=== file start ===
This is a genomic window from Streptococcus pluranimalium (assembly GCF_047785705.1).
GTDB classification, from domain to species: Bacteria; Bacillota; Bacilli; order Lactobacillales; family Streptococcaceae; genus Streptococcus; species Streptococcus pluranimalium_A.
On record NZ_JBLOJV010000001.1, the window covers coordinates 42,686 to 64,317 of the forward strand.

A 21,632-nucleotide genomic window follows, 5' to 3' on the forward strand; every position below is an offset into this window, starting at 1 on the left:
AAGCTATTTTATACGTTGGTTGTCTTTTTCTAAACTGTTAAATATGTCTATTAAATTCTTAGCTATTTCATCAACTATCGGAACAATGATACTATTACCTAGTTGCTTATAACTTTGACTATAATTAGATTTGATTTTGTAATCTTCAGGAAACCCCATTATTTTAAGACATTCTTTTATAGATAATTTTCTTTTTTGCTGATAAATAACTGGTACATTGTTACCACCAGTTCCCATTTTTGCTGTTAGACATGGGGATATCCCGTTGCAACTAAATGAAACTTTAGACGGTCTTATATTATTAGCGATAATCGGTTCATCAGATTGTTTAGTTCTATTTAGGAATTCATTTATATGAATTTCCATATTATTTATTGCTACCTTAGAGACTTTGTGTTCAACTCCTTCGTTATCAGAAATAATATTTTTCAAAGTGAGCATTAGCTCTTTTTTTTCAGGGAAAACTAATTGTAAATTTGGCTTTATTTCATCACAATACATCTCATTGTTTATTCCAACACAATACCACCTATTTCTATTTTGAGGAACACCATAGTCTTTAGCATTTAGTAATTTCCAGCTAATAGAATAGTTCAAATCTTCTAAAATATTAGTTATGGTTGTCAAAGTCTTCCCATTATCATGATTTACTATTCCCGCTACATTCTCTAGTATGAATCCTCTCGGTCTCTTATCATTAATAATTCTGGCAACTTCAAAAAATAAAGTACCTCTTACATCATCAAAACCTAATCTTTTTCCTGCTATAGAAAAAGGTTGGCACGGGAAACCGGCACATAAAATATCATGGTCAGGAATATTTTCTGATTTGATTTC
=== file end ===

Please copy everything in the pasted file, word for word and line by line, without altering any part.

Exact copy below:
This is a genomic window from Streptococcus pluranimalium (assembly GCF_047785705.1).
GTDB classification, from domain to species: Bacteria; Bacillota; Bacilli; order Lactobacillales; family Streptococcaceae; genus Streptococcus; species Streptococcus pluranimalium_A.
On record NZ_JBLOJV010000001.1, the window covers coordinates 42,686 to 64,317 of the forward strand.

A 21,632-nucleotide genomic window follows, 5' to 3' on the forward strand; every position below is an offset into this window, starting at 1 on the left:
AAGCTATTTTATACGTTGGTTGTCTTTTTCTAAACTGTTAAATATGTCTATTAAATTCTTAGCTATTTCATCAACTATCGGAACAATGATACTATTACCTAGTTGCTTATAACTTTGACTATAATTAGATTTGATTTTGTAATCTTCAGGAAACCCCATTATTTTAAGACATTCTTTTATAGATAATTTTCTTTTTTGCTGATAAATAACTGGTACATTGTTACCACCAGTTCCCATTTTTGCTGTTAGACATGGGGATATCCCGTTGCAACTAAATGAAACTTTAGACGGTCTTATATTATTAGCGATAATCGGTTCATCAGATTGTTTAGTTCTATTTAGGAATTCATTTATATGAATTTCCATATTATTTATTGCTACCTTAGAGACTTTGTGTTCAACTCCTTCGTTATCAGAAATAATATTTTTCAAAGTGAGCATTAGCTCTTTTTTTTCAGGGAAAACTAATTGTAAATTTGGCTTTATTTCATCACAATACATCTCATTGTTTATTCCAACACAATACCACCTATTTCTATTTTGAGGAACACCATAGTCTTTAGCATTTAGTAATTTCCAGCTAATAGAATAGTTCAAATCTTCTAAAATATTAGTTATGGTTGTCAAAGTCTTCCCATTATCATGATTTACTATTCCCGCTACATTCTCTAGTATGAATCCTCTCGGTCTCTTATCATTAATAATTCTGGCAACTTCAAAAAATAAAGTACCTCTTACATCATCAAAACCTAATCTTTTTCCTGCTATAGAAAAAGGTTGGCACGGGAAACCGGCACATAAAATATCATGGTCAGGAATATTTTCTGATTTGATTTC